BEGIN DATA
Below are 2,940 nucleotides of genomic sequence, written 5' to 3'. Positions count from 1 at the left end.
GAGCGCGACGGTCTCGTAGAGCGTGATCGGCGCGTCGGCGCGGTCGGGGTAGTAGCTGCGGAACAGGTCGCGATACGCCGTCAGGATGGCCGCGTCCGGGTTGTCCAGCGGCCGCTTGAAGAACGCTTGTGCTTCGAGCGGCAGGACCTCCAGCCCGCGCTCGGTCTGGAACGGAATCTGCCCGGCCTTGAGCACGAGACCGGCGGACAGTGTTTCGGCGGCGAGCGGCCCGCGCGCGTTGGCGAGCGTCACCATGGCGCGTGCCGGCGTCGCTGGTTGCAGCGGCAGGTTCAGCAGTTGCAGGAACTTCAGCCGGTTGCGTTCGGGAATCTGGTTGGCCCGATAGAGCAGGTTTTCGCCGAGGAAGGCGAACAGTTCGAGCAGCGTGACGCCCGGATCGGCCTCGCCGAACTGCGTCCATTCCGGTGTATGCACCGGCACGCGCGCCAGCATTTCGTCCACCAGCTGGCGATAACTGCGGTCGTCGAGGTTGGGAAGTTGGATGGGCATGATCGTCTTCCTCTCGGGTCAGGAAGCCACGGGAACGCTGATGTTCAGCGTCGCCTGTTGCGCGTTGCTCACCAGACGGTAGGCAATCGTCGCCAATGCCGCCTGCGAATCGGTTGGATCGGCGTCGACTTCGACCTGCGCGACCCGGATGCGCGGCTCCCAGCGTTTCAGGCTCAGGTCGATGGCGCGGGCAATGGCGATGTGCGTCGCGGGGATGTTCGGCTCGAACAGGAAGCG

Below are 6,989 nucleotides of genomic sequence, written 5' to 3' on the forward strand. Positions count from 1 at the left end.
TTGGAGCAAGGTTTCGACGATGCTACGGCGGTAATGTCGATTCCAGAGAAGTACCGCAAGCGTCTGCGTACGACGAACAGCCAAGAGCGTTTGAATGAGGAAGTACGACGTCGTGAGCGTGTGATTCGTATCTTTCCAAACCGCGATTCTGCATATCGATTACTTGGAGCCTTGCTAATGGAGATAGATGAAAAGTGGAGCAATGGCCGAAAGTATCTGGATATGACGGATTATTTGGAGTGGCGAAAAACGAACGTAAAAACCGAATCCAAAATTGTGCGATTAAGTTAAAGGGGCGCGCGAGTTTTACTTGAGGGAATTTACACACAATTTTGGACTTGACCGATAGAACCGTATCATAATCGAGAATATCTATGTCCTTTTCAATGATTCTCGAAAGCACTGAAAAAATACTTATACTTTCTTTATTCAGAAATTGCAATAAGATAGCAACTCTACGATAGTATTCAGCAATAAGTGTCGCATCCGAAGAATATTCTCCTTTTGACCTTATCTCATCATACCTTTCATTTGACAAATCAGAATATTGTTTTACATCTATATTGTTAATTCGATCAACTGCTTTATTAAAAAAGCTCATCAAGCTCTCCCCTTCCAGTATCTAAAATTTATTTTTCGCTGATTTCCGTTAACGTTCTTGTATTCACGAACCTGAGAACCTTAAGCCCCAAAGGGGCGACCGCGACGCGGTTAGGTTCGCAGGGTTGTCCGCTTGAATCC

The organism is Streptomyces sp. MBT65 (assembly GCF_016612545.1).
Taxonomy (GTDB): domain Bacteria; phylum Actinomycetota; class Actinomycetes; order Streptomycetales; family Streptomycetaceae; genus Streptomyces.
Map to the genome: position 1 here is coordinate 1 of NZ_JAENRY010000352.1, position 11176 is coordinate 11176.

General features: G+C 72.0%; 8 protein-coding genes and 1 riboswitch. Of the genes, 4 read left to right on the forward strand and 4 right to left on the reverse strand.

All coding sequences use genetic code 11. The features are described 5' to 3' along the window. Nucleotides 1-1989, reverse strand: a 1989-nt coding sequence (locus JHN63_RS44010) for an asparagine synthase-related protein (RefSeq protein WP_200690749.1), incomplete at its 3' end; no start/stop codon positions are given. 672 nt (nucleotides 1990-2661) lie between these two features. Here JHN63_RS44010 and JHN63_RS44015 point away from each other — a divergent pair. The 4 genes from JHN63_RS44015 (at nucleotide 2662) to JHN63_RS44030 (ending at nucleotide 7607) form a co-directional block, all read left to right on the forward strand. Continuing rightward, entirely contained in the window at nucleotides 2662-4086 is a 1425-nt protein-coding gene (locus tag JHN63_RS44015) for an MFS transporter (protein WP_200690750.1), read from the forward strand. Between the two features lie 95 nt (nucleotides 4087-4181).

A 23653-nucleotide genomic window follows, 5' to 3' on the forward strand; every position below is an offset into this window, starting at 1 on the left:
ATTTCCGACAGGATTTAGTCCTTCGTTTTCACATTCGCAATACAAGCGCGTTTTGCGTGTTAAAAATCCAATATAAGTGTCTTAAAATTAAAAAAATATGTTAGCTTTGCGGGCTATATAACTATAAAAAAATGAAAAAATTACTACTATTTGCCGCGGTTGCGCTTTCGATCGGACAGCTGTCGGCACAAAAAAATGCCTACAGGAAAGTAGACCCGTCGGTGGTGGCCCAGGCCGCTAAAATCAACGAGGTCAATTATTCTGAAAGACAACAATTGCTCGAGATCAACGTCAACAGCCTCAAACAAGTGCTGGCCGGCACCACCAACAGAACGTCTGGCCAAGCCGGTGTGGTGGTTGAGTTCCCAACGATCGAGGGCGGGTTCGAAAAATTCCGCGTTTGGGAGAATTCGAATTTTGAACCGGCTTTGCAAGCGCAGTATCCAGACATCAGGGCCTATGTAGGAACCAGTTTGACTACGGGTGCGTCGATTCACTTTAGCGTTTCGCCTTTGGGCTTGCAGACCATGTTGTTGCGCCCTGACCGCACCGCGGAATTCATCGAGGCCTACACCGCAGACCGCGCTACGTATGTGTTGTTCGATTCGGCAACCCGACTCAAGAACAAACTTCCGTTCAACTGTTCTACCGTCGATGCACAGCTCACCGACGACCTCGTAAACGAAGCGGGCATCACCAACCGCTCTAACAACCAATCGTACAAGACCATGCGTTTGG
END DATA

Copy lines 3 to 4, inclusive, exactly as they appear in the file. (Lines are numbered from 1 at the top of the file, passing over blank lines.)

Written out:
Below are 6,989 nucleotides of genomic sequence, written 5' to 3' on the forward strand. Positions count from 1 at the left end.
TTGGAGCAAGGTTTCGACGATGCTACGGCGGTAATGTCGATTCCAGAGAAGTACCGCAAGCGTCTGCGTACGACGAACAGCCAAGAGCGTTTGAATGAGGAAGTACGACGTCGTGAGCGTGTGATTCGTATCTTTCCAAACCGCGATTCTGCATATCGATTACTTGGAGCCTTGCTAATGGAGATAGATGAAAAGTGGAGCAATGGCCGAAAGTATCTGGATATGACGGATTATTTGGAGTGGCGAAAAACGAACGTAAAAACCGAATCCAAAATTGTGCGATTAAGTTAAAGGGGCGCGCGAGTTTTACTTGAGGGAATTTACACACAATTTTGGACTTGACCGATAGAACCGTATCATAATCGAGAATATCTATGTCCTTTTCAATGATTCTCGAAAGCACTGAAAAAATACTTATACTTTCTTTATTCAGAAATTGCAATAAGATAGCAACTCTACGATAGTATTCAGCAATAAGTGTCGCATCCGAAGAATATTCTCCTTTTGACCTTATCTCATCATACCTTTCATTTGACAAATCAGAATATTGTTTTACATCTATATTGTTAATTCGATCAACTGCTTTATTAAAAAAGCTCATCAAGCTCTCCCCTTCCAGTATCTAAAATTTATTTTTCGCTGATTTCCGTTAACGTTCTTGTATTCACGAACCTGAGAACCTTAAGCCCCAAAGGGGCGACCGCGACGCGGTTAGGTTCGCAGGGTTGTCCGCTTGAATCC